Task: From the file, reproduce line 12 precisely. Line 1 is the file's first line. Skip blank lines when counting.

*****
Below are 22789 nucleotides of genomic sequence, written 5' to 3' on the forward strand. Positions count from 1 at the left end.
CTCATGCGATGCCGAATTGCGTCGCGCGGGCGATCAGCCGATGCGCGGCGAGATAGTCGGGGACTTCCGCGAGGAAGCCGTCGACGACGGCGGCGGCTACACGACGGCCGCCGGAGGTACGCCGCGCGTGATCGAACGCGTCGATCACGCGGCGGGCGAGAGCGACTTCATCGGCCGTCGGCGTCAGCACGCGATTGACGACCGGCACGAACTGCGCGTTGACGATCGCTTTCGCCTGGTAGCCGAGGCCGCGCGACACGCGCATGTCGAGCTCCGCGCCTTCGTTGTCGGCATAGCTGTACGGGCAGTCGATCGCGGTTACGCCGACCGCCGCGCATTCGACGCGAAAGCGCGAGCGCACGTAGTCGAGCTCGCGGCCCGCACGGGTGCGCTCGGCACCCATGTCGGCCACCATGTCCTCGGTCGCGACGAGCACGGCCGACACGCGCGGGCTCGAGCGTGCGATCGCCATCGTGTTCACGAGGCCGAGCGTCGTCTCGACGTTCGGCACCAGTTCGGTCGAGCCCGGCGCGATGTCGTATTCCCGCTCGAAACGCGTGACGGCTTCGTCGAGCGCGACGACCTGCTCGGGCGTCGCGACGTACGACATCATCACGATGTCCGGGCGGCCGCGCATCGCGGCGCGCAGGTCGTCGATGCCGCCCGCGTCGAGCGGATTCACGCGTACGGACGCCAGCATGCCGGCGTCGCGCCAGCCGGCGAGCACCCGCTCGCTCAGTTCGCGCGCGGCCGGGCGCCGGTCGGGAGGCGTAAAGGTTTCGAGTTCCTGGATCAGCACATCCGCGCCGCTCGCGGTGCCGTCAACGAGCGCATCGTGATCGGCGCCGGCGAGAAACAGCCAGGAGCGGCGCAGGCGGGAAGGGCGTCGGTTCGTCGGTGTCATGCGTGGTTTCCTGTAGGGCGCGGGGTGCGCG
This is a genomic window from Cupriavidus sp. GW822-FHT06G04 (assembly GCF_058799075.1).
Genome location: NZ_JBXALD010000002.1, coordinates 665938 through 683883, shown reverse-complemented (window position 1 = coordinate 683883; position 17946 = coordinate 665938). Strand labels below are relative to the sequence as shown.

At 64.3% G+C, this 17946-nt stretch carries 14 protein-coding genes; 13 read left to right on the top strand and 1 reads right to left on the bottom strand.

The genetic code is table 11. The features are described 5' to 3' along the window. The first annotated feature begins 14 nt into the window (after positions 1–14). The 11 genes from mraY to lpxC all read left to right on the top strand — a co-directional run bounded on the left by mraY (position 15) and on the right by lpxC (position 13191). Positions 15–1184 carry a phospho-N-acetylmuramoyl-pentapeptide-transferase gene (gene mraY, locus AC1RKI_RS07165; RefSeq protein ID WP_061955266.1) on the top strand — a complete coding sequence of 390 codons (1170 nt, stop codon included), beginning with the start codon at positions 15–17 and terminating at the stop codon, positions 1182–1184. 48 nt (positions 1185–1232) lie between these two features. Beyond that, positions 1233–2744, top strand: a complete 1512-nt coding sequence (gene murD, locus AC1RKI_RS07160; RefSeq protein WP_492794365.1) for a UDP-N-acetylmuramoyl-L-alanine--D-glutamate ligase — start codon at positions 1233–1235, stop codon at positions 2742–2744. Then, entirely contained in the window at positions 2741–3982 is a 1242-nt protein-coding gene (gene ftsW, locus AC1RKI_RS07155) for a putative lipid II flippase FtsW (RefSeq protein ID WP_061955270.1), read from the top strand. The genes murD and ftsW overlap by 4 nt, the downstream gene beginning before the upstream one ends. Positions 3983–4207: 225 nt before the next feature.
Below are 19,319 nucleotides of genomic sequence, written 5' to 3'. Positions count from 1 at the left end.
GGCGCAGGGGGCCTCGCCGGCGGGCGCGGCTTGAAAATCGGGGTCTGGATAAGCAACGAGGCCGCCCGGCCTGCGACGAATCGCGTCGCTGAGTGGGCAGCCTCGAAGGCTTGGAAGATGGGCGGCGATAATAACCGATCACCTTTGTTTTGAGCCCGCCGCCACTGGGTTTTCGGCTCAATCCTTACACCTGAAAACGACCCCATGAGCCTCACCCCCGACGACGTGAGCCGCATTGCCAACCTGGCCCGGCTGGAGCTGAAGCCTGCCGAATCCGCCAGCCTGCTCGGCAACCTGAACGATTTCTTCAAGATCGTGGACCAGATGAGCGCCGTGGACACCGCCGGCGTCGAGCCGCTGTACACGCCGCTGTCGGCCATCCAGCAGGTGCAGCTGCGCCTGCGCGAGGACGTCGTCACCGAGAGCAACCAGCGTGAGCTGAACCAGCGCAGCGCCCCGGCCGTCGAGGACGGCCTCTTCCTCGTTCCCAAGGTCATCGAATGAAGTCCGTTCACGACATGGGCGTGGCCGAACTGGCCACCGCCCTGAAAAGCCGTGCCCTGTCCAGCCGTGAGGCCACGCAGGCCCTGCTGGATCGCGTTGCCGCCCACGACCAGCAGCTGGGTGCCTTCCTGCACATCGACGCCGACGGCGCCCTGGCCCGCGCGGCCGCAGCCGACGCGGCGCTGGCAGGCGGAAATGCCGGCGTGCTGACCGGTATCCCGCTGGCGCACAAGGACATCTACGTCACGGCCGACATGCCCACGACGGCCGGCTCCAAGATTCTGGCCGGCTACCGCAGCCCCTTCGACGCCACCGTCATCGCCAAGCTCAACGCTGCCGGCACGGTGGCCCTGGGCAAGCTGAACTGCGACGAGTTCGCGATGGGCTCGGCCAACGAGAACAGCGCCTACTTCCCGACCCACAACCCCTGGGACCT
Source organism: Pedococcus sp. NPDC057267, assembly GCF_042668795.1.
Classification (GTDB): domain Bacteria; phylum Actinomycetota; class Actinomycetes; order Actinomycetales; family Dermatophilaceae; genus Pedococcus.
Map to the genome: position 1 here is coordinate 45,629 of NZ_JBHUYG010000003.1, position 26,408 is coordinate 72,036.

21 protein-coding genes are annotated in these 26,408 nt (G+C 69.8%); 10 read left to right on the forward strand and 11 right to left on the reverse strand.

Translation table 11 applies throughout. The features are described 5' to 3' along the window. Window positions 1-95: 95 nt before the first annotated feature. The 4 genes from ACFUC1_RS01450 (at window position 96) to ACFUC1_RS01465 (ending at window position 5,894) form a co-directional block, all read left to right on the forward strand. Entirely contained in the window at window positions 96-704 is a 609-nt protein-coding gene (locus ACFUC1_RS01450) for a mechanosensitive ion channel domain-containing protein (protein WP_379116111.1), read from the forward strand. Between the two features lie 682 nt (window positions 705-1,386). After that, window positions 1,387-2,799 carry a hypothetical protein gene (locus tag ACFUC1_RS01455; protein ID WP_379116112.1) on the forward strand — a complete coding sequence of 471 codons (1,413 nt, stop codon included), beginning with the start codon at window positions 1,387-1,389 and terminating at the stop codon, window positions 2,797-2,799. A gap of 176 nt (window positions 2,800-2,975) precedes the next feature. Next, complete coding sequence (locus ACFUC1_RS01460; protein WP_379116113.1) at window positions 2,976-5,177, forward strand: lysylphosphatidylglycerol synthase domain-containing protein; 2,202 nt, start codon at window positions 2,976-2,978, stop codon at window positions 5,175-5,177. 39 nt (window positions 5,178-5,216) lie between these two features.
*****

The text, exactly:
21 protein-coding genes are annotated in these 26,408 nt (G+C 69.8%); 10 read left to right on the forward strand and 11 right to left on the reverse strand.